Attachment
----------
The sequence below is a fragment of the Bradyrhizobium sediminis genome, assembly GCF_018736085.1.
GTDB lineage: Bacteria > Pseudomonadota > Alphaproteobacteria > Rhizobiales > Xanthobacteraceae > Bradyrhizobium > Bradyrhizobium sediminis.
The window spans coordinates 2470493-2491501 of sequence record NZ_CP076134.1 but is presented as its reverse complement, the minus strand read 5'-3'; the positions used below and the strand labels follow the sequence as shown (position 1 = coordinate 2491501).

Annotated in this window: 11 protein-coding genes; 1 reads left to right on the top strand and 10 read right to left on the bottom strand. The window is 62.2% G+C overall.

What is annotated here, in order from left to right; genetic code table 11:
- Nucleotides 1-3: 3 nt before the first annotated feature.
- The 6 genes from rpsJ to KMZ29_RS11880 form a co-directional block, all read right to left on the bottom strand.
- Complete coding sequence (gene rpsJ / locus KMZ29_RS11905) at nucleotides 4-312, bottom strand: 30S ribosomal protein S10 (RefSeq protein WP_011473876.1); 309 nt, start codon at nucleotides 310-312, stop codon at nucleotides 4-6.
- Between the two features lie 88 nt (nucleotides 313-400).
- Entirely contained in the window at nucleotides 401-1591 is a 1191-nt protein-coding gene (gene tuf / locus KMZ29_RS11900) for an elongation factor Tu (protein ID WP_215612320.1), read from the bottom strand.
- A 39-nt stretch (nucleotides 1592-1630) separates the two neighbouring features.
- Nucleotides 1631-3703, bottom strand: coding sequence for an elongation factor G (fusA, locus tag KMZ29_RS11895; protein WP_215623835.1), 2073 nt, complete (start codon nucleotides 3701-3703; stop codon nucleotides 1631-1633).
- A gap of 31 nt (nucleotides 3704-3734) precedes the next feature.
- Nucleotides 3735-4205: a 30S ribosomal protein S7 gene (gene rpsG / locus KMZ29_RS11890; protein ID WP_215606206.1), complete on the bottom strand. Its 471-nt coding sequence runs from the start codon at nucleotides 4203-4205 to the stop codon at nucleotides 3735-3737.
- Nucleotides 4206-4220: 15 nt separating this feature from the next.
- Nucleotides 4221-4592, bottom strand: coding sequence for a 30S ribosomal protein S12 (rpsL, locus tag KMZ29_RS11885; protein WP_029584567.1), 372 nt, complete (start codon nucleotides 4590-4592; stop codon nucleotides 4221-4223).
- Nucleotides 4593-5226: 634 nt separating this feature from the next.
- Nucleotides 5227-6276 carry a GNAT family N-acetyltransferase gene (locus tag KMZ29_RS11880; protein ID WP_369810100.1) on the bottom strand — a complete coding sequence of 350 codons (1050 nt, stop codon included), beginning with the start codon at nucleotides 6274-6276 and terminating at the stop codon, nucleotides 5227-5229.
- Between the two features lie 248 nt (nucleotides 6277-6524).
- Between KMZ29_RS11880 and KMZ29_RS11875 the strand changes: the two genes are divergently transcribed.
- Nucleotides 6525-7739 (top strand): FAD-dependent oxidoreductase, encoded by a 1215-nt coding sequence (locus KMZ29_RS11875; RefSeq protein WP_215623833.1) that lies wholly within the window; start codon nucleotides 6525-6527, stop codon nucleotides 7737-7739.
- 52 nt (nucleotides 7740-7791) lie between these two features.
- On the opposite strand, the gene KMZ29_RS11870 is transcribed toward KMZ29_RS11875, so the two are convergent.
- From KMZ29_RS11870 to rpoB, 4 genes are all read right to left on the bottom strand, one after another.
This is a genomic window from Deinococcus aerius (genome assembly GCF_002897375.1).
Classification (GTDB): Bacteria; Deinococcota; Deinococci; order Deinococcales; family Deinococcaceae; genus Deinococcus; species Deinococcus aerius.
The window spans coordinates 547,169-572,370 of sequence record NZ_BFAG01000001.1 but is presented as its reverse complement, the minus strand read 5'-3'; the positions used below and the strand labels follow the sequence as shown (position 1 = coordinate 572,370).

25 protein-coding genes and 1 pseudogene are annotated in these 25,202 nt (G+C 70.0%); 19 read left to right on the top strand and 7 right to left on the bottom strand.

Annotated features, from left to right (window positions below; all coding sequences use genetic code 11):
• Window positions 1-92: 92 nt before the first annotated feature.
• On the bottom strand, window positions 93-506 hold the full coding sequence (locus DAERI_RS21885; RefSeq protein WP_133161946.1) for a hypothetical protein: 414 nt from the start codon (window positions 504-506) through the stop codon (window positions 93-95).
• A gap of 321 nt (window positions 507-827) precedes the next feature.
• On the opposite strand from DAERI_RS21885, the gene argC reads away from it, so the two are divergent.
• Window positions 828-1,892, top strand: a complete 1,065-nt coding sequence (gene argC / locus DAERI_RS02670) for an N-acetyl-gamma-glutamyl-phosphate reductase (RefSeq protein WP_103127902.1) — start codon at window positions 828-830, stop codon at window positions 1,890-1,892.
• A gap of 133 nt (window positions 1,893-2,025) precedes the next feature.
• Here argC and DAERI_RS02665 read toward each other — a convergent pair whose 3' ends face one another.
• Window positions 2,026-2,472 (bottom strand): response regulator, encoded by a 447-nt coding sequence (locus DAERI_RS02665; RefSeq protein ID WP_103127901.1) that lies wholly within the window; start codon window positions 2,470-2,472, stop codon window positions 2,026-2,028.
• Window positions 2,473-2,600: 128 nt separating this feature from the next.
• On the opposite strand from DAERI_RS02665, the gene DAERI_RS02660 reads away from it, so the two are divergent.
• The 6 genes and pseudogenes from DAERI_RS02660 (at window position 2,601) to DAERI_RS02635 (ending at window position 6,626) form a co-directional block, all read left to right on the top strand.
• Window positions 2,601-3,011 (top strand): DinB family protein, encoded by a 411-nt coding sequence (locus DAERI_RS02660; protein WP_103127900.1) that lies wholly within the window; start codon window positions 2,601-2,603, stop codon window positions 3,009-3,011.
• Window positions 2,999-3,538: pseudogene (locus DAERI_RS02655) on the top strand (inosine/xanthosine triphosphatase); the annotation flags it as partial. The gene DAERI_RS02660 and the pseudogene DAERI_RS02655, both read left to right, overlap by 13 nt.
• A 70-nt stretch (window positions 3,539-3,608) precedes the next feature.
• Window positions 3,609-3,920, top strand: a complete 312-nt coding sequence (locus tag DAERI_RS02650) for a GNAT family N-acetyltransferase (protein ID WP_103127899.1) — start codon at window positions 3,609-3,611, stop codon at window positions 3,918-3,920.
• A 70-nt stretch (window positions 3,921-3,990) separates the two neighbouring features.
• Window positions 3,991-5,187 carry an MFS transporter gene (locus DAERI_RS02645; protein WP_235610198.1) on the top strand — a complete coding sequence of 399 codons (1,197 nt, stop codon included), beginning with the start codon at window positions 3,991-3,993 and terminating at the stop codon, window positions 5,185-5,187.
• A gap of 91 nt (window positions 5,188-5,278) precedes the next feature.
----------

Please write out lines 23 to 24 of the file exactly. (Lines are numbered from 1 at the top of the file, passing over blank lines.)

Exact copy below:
- On the opposite strand, the gene KMZ29_RS11870 is transcribed toward KMZ29_RS11875, so the two are convergent.
- From KMZ29_RS11870 to rpoB, 4 genes are all read right to left on the bottom strand, one after another.